Martin Dockrell, Tobacco Control Programme Lead at Public Health England (PHE), considers how vaping is changing thinking on smokefree policies.
“I only smoke at work. At home and with friends, I always vape”.
That is not the kind of thing you expect to hear from a colleague at PHE, but it is exactly what I was told when I visited one of our sites to discuss changes to our smokefree policy.
That is a problem, because when PHE, RSPH and others agreed our consensus statement on e-cigarettes, we said: “The public health opportunity is in helping smokers to quit, so we may encourage smokers to try vaping but we certainly encourage vapers to stop smoking tobacco completely.”
When PHE was first established, we adopted a temporary policy treating e-cigarettes as if they were smoked tobacco. After some careful thought and consultation however, we changed our policy. In contrast to the conclusive evidence of harm to bystanders from exposure to secondhand smoke, there is no evidence of harm from exposure to secondhand e-cigarette vapour and the risks are likely to be extremely low.
We wanted to make sure our own policy aligns with the advice we give to others, so now both smoking and vaping are prohibited indoors, but on PHE operated premises, vaping is permitted in the grounds but smoking is not.
A key plank of PHE’s position is that vaping is not the same as smoking. You might prohibit both but you shouldn’t treat them as if they are the same, and this was a ruling of a recent Employment Tribunal.
But not everybody agrees, and in the US, smokefree legislation has often been extended to include vaping. At a meeting with staff, one of the smokers had explained to me that our original policy meant that he had to go all the way off-site and, if he had to do that, the only way he would get the dose and duration of the nicotine he craved was to smoke.
Many will think “or he could just quit” and that is fair enough, but in effect he had quit. He only smokes when policies make it too inconvenient to vape. It was an interesting lesson in the unintended consequences of health policies.
I was recently reading a review of literature on outdoor smoking. The evidence of measurable exposure was stronger than I had expected and we know that there is no safe level of second hand smoke. However, the evidence that these policies actually deliver health gain is not so strong.
When England’s smokefree law first came in some said that we might simply displace smoking into homes and so do more harm than good. Fortunately, the evidence showed the reverse as more homes went smokefree. It seems England’s smokers said to themselves “I want to protect my children at least as much as I protect my work mates”, and now most smokers in England live in smokefree homes. But we should never be complacent about unintended consequences.
Smokefree policies have had a measurable impact on health but outdoor bans do not seem to deliver similar health benefits. The main health benefits of smokefree outdoor policies are likely to be from reduced youth uptake resulting from the “denormalisation” of smoking but this is hard to measure and harder still to tie to individual policies.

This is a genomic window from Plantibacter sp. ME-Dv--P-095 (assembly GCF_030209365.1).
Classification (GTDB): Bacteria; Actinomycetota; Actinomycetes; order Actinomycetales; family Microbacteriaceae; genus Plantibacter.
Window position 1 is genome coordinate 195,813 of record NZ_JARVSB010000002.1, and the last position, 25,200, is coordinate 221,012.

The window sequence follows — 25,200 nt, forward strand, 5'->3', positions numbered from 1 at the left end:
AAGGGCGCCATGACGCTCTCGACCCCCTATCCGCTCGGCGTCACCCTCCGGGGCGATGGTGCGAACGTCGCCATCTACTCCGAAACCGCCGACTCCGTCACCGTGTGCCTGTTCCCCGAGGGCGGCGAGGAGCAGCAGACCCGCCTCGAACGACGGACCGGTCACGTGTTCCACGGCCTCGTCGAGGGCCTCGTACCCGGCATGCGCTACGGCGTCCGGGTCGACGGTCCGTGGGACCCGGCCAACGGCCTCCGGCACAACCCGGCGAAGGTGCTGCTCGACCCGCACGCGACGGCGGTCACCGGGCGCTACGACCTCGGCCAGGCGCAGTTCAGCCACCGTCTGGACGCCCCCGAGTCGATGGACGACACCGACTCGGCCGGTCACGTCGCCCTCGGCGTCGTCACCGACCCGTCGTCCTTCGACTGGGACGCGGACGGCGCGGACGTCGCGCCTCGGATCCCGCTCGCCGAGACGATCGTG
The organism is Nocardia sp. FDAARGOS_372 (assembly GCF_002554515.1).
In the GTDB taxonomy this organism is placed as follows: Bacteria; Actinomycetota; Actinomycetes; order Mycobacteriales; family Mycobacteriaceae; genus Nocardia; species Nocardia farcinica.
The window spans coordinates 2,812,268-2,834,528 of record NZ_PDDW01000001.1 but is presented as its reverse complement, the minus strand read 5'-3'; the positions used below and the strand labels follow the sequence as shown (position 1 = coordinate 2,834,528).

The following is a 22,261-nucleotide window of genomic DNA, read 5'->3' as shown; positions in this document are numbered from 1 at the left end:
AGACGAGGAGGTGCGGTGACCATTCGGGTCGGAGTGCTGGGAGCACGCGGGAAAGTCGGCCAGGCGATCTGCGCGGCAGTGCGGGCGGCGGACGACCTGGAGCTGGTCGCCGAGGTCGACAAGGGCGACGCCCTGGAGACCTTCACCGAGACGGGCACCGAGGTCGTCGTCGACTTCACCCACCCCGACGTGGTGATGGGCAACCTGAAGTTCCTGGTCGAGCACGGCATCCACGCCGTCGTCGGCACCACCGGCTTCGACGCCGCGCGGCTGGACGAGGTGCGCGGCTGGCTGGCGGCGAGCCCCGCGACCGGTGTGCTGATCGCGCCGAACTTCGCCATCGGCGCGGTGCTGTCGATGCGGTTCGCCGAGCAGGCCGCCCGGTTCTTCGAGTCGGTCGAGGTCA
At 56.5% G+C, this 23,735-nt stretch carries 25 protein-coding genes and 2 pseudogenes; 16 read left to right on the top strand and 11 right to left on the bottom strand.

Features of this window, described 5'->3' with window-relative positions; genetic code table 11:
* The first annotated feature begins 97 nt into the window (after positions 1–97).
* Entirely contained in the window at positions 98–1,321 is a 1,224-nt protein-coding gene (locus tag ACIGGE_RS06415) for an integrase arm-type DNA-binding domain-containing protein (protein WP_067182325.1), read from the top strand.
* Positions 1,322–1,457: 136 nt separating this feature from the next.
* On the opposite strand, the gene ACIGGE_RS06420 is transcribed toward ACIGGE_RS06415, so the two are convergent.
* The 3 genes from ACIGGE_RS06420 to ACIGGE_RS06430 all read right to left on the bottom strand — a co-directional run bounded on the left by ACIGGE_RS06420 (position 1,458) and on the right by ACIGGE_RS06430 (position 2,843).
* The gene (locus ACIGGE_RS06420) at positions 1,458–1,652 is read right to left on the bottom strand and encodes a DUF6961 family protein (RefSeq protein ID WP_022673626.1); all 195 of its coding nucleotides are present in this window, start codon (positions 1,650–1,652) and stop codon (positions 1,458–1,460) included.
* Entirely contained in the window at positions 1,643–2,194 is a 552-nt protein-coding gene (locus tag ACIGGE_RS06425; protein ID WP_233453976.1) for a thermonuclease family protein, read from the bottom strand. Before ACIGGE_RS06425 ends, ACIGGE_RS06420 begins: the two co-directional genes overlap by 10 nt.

I was talking to a foreign civil servant on a study visit to London as he drafted national smokefree legislation. “I think it is likely that we will permit smoking rooms in public buildings. We have been so successful in getting smokers not to smoke outdoors we need to have somewhere for them to smoke”.
There is a certain logic in confining smoking to rooms where only smokers are harmed, but it does not square well with the evidence on effective smokefree laws. In practice when you allow smoke indoors, it is very hard to confine it only to the lungs of smokers.
But it got me thinking. What if our smokefree parks meant that parents who smoke (often the most disadvantaged) became less likely to take their children to the park? What if making the outdoor areas of council estates smokefree meant that more people smoked inside?
In the long term, the only answer is to evaluate policies rigorously, being open to learn from what went wrong as well as what went well. In the shorter term, we can anticipate some of the risks and design our policies to take account of them. It is plausible that policies that prohibit smoking but permit vaping encourage more smokers to switch.
By permitting vaping in the park but not smoking, smokers might be more inclined to try vaping. Once they have started vaping, they might then feel more able to make their homes smokefree.
Will it work? We will only know if we try it and test it thoroughly. After all, that consensus statement closed with an important pledge: “There is no circumstance in which it is better for a smoker to continue smoking – a habit that kills one in every two and harms many others, costing the NHS and society billions every year. We will continue to share what we know and address what we don’t yet know, to ensure clear, consistent messages for the public and health professionals.”